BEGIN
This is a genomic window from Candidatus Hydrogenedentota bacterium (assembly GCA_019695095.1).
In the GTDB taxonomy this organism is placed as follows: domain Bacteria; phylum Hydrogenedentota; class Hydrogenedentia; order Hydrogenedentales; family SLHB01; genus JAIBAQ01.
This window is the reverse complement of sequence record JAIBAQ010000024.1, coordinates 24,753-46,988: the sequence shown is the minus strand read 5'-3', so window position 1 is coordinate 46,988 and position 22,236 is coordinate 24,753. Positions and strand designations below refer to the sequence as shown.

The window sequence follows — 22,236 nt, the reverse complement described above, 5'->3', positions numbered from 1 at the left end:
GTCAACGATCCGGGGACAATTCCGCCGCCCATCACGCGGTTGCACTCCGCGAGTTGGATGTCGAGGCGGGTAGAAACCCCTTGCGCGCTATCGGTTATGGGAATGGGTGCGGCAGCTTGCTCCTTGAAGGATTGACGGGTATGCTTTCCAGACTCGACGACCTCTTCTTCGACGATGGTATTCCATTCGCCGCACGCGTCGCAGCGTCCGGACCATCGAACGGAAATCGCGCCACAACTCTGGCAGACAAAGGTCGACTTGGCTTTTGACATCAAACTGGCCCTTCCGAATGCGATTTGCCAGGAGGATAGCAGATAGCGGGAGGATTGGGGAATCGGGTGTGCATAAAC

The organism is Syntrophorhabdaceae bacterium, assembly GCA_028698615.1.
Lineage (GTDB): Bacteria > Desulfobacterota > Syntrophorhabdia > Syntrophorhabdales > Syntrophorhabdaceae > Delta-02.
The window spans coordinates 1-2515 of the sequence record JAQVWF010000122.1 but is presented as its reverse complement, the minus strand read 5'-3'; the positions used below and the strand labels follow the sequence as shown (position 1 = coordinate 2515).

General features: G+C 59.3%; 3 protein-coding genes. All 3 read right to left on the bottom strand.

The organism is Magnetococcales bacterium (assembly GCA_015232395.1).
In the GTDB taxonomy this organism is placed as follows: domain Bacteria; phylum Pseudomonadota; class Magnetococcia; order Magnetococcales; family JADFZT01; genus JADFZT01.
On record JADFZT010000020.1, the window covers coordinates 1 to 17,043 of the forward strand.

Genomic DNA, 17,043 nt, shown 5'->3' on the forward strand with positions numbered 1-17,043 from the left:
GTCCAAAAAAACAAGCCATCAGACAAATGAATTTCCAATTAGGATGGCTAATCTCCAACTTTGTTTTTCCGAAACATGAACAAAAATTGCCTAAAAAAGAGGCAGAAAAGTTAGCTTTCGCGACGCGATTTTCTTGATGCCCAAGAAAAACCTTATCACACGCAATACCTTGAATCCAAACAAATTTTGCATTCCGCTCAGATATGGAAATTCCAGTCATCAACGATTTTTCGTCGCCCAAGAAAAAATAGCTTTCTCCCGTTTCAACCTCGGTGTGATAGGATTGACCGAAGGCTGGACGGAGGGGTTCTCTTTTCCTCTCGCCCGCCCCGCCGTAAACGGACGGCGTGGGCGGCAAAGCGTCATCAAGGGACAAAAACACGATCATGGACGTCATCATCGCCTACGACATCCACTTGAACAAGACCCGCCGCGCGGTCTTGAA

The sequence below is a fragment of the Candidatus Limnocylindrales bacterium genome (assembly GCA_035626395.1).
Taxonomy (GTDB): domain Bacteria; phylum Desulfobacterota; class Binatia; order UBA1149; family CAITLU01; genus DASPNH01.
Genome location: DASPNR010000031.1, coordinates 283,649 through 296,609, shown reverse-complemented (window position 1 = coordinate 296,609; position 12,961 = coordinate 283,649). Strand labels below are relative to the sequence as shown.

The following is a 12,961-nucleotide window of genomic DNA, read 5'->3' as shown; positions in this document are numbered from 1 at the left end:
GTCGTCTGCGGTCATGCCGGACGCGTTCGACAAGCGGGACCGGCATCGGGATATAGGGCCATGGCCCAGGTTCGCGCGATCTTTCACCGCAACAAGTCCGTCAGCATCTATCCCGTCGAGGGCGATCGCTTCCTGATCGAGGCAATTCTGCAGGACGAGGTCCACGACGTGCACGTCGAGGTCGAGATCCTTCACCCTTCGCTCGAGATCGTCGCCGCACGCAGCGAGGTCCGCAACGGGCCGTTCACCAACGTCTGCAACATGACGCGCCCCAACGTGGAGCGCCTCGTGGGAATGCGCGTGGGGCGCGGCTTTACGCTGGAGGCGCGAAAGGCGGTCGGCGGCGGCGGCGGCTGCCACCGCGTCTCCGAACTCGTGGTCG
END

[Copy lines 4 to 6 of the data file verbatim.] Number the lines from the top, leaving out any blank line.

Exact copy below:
The window sequence follows — 22,236 nt, the reverse complement described above, 5'->3', positions numbered from 1 at the left end:
GTCAACGATCCGGGGACAATTCCGCCGCCCATCACGCGGTTGCACTCCGCGAGTTGGATGTCGAGGCGGGTAGAAACCCCTTGCGCGCTATCGGTTATGGGAATGGGTGCGGCAGCTTGCTCCTTGAAGGATTGACGGGTATGCTTTCCAGACTCGACGACCTCTTCTTCGACGATGGTATTCCATTCGCCGCACGCGTCGCAGCGTCCGGACCATCGAACGGAAATCGCGCCACAACTCTGGCAGACAAAGGTCGACTTGGCTTTTGACATCAAACTGGCCCTTCCGAATGCGATTTGCCAGGAGGATAGCAGATAGCGGGAGGATTGGGGAATCGGGTGTGCATAAAC

The organism is Syntrophorhabdaceae bacterium, assembly GCA_028698615.1.